Patriot Act Rollback? Let's Hope Not
Instapundit.com links to this column, and quotes Walter Williams:
Government officials have always wanted open access to our financial records; the war against terrorism gives them the cover to do so. Here's what might be proof: How about an amendment to the Patriot Act whereby any information gathered under its provisions cannot be used in a court of law unless it can be tied to terrorist activity? I'm guessing that few politicians and law enforcement authorities would agree to such an amendment.
Sorry Glenn and Walt, but there are a few problems with this approach:
1. Plenty of the Patriot Act provisions already were generally applied to other crimes, they were just explicitly extended in the Patriot Act. One example is the mis-labeled "sneak and peak" provision. That provision explicitly allows for delayed-notice search warrants, a tool that has been used in other cases for a few decades. A second set of examples are the wiretap provisions, which were already available for mail fraud, tax evasion and other cases.
2. We "catch" a lot of terrorists not on their terrorist activities, but on their other ancillary crimes that are easy to prove. This is nothing new. Everyone remembers that Al Capone was sent away for tax evasion. That didn't make him any less of a mobster.
3. The Patriot Act's provisions have already yielded siginficant results in other areas, including child abduction and child pornography. A few examples from this report:
++ In 2003, the Indiana State Police was informed that child pornography portraying a 13-year-old girl from Southern Indiana had been posted to an Internet website. After an initial investigation, investigators suspected the father of the victim as being the offender partially visible in one of the photographs. As a result, taking advantage of the authority provided by section 210 of the USA PATRIOT Act, grand jury subpoenas were issued requesting relevant Internet subscriber
information. This information confirmed investigators’ suspicion that the victim’s father was the perpetrator. Consequently, ten days after the initial report to the Indiana State Police and using the information obtained by the subpoena to the Internet company, a search warrant was executed at the father’s home, and numerous items of child pornography were seized. The girl was interviewed and admitted that she was being sexually abused by her father on an ongoing basis and that he was filming and photographing these sexual acts. The father was subsequently arrested and pleaded guilty to five counts of producing child
pornography. He was sentenced earlier this year to a prison term of approximately 10 years. By using the authority contained in section 210, Indiana State Police investigators were able to speed up significantly their investigation, thus enabling the girl to be removed from her family’s house more quickly and preventing future molestations by her father. p. 19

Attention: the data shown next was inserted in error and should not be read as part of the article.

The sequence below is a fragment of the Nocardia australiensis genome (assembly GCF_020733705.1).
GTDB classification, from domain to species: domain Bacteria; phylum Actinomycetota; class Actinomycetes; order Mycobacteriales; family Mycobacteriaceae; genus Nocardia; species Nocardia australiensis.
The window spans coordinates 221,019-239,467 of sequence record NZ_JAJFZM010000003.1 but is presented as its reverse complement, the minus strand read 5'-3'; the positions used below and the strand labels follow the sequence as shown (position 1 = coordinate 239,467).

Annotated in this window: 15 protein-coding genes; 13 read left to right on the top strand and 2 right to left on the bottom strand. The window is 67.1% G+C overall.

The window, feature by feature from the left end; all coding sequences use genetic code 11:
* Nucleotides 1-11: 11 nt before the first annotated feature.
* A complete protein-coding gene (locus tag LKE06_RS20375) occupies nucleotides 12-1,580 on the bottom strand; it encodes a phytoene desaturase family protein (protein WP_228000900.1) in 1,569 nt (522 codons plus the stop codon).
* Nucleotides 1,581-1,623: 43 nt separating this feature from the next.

++ In Kentucky, a multi-agency task force of local, state, and federal law enforcement used section 210 of the USA PATRIOT Act in its investigation of an individual linked to several sexual assaults of children at public libraries and local parks. Just before the individual in question became the primary suspect in the case, he attempted to rape and abduct a six- year-old girl at a playground in Boone County, Kentucky. Once the man was identified as the primary suspect, an informant provided the investigating officers with some information about the suspect. Investigators then used section 210 to subpoena additional key information from an Internet service provider. Within 20 minutes of receipt of the subpoena, the investigative team obtained information that was ultimately a pivotal part of a search warrant affidavit that led to a search of the suspect’s
residence. Without the information that was obtained pursuant to section 210, it is unlikely that sufficient information would have been available to obtain the search warrant. Evidence located in the house was then used to arrest the suspect and his wife within 24 hours of obtaining the information from the subpoena. The couple was prosecuted pursuant to a 100-count federal indictment for the receipt and possession of child pornography. p. 20
++ A man, armed with a sawed-off shotgun, abducted his estranged wife and sexually assaulted her. Then, after releasing his wife, he fled West Virginia in a stolen car to avoid capture. While in flight, he continued to contact cooperating individuals by e- mail using an Internet service provider located in California. Using the authority provided by section 220, investigators in West Virginia were able to obtain an order quickly from a federal court in West Virginia for the disclosure of
information regarding the armed fugitive’s e- mail account, rather than wasting additional time obtaining such an order from a California court. p.21
++ Section 212 has further proven to be extremely useful in cases involving abducted or missing children. The provision, for instance, was instrumental in quickly rescuing a 13- year-old girl from Western Pennsylvania who had been lured from her home and was being held captive by a 38- year-old man she had met online . . . . With the information provided in response to that request, agents were able to locate the perpetrator. They immediately went to his residence in Herndon, Virginia, and rescued the child victim. The suspect subsequently was arrested, pleaded guilty to charges of travel with intent to engage in sexual activity with a minor and sexual exploitation of a minor, and was sentenced to a prison term of over 19 years. p. 27-28
Why am I so familiar with this report? I edited/wrote parts of it.
Are these really the types of crimes we don't want to pursue, just because a Patriot Act tool was used?